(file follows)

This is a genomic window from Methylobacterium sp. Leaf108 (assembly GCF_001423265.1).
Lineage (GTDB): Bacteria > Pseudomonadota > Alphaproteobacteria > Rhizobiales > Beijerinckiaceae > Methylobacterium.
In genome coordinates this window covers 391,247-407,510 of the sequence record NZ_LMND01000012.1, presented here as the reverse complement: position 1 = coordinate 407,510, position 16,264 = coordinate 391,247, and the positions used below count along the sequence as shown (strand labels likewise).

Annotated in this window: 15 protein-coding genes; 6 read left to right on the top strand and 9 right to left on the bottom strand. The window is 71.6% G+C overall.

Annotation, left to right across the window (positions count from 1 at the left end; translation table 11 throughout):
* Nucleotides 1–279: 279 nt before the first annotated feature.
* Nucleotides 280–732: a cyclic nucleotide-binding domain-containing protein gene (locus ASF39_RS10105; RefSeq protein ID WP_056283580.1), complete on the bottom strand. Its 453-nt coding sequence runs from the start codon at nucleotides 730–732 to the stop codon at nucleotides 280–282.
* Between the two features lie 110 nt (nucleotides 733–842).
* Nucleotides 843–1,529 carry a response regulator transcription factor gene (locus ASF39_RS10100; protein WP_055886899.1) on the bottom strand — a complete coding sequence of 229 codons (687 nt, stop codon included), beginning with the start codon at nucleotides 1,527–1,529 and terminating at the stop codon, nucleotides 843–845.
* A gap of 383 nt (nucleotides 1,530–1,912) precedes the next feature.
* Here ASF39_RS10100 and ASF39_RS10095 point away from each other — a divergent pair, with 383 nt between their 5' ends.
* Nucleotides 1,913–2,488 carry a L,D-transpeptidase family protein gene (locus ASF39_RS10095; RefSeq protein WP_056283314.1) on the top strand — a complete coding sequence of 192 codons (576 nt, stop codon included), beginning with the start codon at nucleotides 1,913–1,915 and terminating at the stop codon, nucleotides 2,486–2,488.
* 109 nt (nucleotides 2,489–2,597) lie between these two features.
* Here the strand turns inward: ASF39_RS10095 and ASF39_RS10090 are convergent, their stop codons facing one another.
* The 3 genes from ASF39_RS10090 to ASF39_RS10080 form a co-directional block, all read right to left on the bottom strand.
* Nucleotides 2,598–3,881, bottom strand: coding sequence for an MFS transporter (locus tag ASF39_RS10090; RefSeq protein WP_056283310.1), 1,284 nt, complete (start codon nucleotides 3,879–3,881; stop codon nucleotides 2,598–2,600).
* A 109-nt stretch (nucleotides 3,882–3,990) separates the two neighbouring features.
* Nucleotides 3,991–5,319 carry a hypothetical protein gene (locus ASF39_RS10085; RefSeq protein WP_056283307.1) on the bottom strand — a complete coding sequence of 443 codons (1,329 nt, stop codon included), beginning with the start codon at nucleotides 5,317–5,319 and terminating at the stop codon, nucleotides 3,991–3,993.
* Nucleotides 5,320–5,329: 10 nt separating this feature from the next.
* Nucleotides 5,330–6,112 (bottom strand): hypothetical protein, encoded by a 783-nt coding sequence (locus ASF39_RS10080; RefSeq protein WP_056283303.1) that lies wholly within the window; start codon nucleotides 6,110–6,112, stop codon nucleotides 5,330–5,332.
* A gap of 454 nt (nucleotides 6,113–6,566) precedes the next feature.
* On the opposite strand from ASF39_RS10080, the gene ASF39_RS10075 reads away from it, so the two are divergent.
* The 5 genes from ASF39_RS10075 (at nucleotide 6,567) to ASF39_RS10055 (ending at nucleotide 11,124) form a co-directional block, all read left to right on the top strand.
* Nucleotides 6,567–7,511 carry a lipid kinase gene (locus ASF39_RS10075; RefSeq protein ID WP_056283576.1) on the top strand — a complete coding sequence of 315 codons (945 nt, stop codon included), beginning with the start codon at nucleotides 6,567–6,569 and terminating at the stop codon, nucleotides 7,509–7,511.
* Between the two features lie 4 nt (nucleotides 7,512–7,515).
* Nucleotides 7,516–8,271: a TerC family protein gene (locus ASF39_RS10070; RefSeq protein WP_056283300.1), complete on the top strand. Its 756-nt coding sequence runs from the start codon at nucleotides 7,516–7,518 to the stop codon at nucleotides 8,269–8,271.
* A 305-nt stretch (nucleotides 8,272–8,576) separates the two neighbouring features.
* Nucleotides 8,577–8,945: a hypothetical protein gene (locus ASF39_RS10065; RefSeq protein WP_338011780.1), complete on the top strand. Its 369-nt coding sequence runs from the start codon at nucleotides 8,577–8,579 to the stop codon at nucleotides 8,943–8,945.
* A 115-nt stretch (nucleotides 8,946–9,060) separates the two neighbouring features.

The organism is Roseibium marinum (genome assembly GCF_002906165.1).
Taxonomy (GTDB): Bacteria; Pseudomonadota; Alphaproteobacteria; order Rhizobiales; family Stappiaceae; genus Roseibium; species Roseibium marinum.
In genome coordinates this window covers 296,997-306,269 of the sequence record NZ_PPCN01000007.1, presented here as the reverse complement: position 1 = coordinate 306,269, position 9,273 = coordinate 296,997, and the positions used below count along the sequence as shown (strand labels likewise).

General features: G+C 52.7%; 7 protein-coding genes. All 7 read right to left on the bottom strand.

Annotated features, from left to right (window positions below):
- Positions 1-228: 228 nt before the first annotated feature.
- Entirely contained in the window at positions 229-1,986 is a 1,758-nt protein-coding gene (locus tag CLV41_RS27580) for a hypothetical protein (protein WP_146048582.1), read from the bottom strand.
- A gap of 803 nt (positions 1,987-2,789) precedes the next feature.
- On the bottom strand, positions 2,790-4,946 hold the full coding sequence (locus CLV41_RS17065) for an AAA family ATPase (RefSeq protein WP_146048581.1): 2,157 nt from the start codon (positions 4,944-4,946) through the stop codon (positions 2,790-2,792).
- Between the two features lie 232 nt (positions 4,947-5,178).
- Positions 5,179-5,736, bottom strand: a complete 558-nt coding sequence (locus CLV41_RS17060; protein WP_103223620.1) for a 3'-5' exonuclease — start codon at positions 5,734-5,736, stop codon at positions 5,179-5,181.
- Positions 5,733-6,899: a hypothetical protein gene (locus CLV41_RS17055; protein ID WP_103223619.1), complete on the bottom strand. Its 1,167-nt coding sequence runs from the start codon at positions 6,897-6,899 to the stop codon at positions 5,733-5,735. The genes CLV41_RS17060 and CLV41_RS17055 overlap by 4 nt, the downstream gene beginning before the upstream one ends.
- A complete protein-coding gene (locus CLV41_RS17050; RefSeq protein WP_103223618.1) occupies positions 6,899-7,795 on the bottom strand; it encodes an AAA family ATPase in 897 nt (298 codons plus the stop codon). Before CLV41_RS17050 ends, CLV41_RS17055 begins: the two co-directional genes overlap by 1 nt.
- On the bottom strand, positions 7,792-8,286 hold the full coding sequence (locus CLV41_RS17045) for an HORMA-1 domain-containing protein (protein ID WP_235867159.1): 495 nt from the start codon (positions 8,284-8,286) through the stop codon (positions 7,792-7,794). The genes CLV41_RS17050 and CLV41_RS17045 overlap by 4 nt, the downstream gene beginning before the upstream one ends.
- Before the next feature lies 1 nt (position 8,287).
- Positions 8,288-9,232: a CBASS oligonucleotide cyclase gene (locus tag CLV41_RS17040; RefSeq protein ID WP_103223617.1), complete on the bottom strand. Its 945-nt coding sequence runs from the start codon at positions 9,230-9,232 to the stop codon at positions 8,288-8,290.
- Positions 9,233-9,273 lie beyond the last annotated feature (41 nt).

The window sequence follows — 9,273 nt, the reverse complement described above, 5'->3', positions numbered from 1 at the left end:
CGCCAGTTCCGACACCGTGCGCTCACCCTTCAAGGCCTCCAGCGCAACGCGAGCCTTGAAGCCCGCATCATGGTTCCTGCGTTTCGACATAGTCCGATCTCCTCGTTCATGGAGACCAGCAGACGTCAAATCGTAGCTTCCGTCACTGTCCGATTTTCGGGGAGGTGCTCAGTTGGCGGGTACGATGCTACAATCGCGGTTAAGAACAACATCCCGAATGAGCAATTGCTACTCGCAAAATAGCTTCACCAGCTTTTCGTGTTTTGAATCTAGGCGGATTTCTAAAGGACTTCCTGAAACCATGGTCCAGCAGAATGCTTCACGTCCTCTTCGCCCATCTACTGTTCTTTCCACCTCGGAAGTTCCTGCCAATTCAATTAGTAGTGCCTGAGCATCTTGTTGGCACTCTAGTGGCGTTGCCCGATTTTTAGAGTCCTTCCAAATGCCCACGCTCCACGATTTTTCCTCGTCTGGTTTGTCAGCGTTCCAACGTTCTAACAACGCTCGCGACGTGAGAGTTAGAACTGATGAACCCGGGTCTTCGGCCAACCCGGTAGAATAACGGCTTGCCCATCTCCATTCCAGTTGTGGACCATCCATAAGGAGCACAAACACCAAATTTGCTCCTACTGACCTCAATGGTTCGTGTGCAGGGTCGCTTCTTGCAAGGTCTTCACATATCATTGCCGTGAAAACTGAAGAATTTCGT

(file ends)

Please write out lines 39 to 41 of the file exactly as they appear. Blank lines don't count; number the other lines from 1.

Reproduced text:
- Between the two features lie 232 nt (positions 4,947-5,178).
- Positions 5,179-5,736, bottom strand: a complete 558-nt coding sequence (locus CLV41_RS17060; protein WP_103223620.1) for a 3'-5' exonuclease — start codon at positions 5,734-5,736, stop codon at positions 5,179-5,181.
- Positions 5,733-6,899: a hypothetical protein gene (locus CLV41_RS17055; protein ID WP_103223619.1), complete on the bottom strand. Its 1,167-nt coding sequence runs from the start codon at positions 6,897-6,899 to the stop codon at positions 5,733-5,735. The genes CLV41_RS17060 and CLV41_RS17055 overlap by 4 nt, the downstream gene beginning before the upstream one ends.